Crime and Justice

Prisons face staffing crisis

Commissioner of Corrections Jim Baker, left, listens as Human Services Secretary Mike Smith discusses the conditions at the South Burlington women’s prison on Jan. 8. Photo by Glenn Russell/VTDigger

The Vermont Department of Corrections has plenty of jobs to fill.

But James Baker, interim corrections commissioner, said the problem isn’t finding people to take those positions, it’s making sure once they do get hired that they stay.

“To be quite honest with you, we don’t have a problem with recruiting, our issue is in retention,” Baker testified this week before the Joint Legislative Justice Oversight Committee. 

“If you go back to look over the last two years we’ve hired 249 corrections officers,” Baker told the panel. “And we lost 116 of those in two years, that’s a 54 percent retention rate.” 

He told the mix of House and Senate members of the committee that the department has worked with consultants to improve background checks and the interviewing process to help better screen applicants and reduce turnover.

The testimony follows a move by the Legislature to fund 30 additional corrections officer positions in order to reduce spending on overtime. 

Currently, Baker told the panel Thursday that the department had 76 vacancies for jobs known as corrections officer I positions. That includes the 30 additional funded posts. 

“I think that is probably as good as it’s been in the last couple of years,” he said. “When I got here last year we were in the high 90s, low 100s.” 

Rachel Feldman, a spokesperson for the corrections department, said that as of Friday the number of vacant corrections officer I positions stood at 80. The total number of corrections officer I positions in the department is 376, according to Feldman. 

Steve Howard, executive director of the Vermont State Employees’ Association, the union representing corrections staff, said Friday that staffing is the biggest issue facing the corrections department.

“It’s all-hands-on-deck, shut-down-everything, level of concern.” he said. 

Howard said while the administrators, lawmakers, and criminal justice reform advocates push for more programs aimed at offenders, those who work behind bars get little attention.

“There’s got to more focus on the people on the front lines,” he said. 

“I think the commissioner is right, it is a retention problem,” Howard said, adding that workers don’t feel that the administration has their back. “Everyone is afraid of a lawsuit.”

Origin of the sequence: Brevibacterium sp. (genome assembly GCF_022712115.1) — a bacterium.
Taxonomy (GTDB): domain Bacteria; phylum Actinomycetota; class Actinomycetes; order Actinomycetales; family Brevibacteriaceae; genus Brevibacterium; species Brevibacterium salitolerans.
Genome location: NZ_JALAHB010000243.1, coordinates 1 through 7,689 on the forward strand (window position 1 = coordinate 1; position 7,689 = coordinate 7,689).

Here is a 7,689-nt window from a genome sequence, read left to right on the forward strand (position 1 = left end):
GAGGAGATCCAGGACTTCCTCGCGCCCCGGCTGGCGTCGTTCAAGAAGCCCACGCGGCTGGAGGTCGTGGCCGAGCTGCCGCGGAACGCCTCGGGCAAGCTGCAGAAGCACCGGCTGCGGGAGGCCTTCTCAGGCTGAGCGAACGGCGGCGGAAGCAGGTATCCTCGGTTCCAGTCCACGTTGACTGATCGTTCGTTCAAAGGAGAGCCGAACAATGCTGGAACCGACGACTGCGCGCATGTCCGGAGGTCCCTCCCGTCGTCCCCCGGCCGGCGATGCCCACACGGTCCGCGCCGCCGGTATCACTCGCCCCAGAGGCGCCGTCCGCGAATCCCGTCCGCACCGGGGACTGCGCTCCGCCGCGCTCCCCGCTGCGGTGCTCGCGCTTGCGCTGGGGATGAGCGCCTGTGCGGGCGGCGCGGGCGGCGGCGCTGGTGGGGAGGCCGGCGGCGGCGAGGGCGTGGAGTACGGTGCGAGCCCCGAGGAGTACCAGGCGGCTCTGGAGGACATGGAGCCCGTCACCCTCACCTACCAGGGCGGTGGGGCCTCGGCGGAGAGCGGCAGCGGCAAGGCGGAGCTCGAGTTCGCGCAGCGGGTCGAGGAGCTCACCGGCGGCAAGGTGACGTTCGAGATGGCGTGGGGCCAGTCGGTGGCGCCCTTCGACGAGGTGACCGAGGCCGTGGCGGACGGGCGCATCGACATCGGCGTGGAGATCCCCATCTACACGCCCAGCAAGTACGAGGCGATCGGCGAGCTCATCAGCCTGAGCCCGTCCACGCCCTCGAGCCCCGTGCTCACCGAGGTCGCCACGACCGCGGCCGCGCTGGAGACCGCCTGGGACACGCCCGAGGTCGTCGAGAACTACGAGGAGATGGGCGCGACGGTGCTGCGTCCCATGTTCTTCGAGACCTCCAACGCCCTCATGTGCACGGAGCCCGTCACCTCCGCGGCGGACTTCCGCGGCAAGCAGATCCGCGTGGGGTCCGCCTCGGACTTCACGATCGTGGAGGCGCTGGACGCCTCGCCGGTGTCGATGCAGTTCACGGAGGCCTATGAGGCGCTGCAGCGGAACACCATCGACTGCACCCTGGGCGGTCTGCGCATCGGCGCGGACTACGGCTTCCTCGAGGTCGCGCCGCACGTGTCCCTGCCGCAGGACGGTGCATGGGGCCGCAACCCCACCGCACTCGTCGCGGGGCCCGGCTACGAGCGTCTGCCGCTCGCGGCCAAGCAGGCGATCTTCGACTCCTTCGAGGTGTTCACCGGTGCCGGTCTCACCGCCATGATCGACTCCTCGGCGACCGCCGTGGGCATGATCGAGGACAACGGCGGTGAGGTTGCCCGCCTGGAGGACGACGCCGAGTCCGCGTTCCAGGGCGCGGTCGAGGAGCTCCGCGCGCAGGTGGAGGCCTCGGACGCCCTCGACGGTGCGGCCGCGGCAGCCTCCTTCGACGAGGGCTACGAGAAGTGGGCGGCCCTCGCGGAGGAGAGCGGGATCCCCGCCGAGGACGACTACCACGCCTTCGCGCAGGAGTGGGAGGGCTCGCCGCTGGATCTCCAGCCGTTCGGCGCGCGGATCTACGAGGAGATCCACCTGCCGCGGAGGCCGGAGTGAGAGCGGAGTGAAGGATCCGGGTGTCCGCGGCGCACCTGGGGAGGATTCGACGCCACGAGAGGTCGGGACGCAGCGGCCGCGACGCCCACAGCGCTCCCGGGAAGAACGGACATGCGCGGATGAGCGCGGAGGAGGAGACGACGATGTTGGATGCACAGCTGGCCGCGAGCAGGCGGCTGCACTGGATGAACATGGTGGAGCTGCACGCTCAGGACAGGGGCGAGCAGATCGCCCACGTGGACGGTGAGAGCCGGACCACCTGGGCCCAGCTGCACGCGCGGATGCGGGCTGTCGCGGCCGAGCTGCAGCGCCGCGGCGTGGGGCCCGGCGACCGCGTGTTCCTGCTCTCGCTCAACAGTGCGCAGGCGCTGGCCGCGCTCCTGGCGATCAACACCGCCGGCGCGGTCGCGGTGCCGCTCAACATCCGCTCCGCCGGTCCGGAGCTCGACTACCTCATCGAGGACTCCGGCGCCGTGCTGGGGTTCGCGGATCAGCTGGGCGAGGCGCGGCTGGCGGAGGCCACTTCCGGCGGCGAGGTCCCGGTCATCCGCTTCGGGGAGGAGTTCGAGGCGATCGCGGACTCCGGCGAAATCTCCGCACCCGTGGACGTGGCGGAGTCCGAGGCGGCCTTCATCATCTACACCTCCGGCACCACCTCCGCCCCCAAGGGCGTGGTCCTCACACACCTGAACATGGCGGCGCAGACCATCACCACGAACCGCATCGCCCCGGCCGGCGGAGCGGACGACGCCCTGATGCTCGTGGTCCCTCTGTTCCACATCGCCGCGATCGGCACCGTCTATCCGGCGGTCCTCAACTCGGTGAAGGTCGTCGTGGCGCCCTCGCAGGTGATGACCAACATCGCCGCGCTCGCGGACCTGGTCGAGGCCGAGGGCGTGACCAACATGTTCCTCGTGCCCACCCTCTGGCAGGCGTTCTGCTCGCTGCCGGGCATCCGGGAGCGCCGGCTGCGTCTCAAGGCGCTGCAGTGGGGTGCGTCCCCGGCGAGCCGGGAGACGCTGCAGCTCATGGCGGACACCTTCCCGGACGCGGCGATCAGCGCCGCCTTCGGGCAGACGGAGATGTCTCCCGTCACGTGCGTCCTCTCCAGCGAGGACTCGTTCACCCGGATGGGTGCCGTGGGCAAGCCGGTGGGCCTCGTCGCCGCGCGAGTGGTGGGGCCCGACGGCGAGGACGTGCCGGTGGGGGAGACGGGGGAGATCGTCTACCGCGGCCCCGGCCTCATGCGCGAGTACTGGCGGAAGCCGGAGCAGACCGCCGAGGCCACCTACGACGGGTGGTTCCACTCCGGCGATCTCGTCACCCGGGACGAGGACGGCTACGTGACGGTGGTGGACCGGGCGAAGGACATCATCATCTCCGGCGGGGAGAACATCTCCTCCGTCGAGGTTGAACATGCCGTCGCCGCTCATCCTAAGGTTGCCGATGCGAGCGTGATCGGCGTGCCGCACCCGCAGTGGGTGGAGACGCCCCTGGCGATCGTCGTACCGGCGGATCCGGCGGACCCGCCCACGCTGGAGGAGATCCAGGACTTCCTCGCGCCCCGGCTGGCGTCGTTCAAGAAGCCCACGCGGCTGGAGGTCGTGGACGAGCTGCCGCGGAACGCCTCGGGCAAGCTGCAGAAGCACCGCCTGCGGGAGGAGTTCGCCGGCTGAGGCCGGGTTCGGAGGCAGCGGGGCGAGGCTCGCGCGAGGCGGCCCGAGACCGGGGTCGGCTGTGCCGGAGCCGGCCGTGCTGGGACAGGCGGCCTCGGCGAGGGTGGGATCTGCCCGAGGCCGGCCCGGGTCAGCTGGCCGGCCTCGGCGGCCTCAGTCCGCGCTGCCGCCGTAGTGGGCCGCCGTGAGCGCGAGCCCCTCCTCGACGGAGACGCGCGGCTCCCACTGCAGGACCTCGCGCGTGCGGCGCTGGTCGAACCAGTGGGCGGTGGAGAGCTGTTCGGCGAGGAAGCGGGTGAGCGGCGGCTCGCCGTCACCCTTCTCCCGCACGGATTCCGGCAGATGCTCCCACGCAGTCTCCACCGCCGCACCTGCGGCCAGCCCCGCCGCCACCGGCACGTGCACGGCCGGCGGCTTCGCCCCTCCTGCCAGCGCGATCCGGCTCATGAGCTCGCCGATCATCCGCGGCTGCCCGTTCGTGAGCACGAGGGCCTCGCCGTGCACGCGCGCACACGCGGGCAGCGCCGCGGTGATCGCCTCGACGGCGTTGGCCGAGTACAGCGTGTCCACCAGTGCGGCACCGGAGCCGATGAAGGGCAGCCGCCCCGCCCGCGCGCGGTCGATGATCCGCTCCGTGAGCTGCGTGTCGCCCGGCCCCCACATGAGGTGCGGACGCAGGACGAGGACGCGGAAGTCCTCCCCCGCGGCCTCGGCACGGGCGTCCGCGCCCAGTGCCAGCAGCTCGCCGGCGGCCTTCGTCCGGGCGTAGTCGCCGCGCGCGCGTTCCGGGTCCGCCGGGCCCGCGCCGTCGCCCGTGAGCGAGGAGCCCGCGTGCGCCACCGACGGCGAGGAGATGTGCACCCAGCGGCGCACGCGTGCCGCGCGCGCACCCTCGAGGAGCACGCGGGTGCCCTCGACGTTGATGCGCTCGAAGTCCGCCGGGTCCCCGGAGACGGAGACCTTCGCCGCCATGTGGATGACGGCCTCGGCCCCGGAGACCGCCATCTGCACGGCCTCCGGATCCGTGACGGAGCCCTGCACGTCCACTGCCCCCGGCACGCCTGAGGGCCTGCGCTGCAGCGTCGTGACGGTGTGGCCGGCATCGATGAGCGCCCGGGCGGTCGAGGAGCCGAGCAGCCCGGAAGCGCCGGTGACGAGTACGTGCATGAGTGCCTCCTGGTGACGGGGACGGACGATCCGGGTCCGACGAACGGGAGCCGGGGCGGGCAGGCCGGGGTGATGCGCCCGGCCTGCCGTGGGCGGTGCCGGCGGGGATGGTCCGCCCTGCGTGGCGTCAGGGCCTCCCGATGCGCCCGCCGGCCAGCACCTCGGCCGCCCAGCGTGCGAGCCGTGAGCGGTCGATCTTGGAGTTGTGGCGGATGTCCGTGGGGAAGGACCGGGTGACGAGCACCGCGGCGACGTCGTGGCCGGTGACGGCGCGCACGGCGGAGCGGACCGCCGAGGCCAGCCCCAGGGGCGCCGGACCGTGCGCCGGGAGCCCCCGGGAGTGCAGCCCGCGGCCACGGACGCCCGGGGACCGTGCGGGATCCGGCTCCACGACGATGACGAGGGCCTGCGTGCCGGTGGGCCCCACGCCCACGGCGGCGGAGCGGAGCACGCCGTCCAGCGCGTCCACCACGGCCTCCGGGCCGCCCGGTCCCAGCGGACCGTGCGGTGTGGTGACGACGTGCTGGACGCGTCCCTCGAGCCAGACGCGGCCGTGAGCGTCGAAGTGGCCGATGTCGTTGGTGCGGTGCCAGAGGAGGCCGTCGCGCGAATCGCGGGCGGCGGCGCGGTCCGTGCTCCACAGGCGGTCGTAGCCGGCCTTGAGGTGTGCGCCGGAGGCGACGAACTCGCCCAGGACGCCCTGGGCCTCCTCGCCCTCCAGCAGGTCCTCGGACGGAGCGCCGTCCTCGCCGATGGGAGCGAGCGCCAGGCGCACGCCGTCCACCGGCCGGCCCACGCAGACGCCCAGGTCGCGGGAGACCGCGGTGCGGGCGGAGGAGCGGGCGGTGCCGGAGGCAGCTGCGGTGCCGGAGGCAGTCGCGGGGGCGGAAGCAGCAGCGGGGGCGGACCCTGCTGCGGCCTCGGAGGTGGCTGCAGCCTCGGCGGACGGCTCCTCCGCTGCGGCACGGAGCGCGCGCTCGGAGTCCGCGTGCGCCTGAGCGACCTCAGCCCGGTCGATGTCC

Northwest State Correctional Facility
Members of the Joint Legislative Justice Oversight Committee speak with inmates at the Northwest State Correctional Facility in Swanton last November. From left: Rep. Mary Hooper, D-Montpelier; Sen. Dick Sears, D-Bennington; Rep. Alice Emmons, D-Springfield; Rep. Butch Shaw, R-Pittsford; and Sen. Philip Baruth, D-Chittenden. Photo by Glenn Russell/VTDigger

Sen. Dick Sears, D-Bennington and committee chair, asked Baker how corrections staff is dealing with the challenges of Covid-19, especially with the increase in the number of cases across Vermont.

“The security staff is taking the brunt of this because of constant testing,” Baker replied, adding, “Look, the increase in the community spread right now is going to impact our facilities.” 

Rep. Mary Hooper, D-Montpelier and a committee member, said she wanted to know if corrections officers still had to work “mandatory” overtime shifts.

“The overtime is still mandatory, overtime is being forced on employees to cover shifts,” Baker responded. “There are various reasons for it.” 

For example, he said, a recent positive test result for a staff member at the Northeast Correctional Complex in St. Johnsbury has resulted in another 14 staff members who have been in contact with that person being placed in quarantine for 14 days.

“Obviously, that’s going to drive the overtime,” Baker said, adding, “These folks are under enormous stress right now and we’re trying to manage it the best we can.” 

Hooper asked what number of new hires would be needed to do away with forced overtime for corrections officers.

Baker said the department would need to fill all of the roughly 75 open positions for corrections officers.

And, he said, “We’ve got to get through this Covid challenge so we don’t have people going out.” 

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Alan J. Keays

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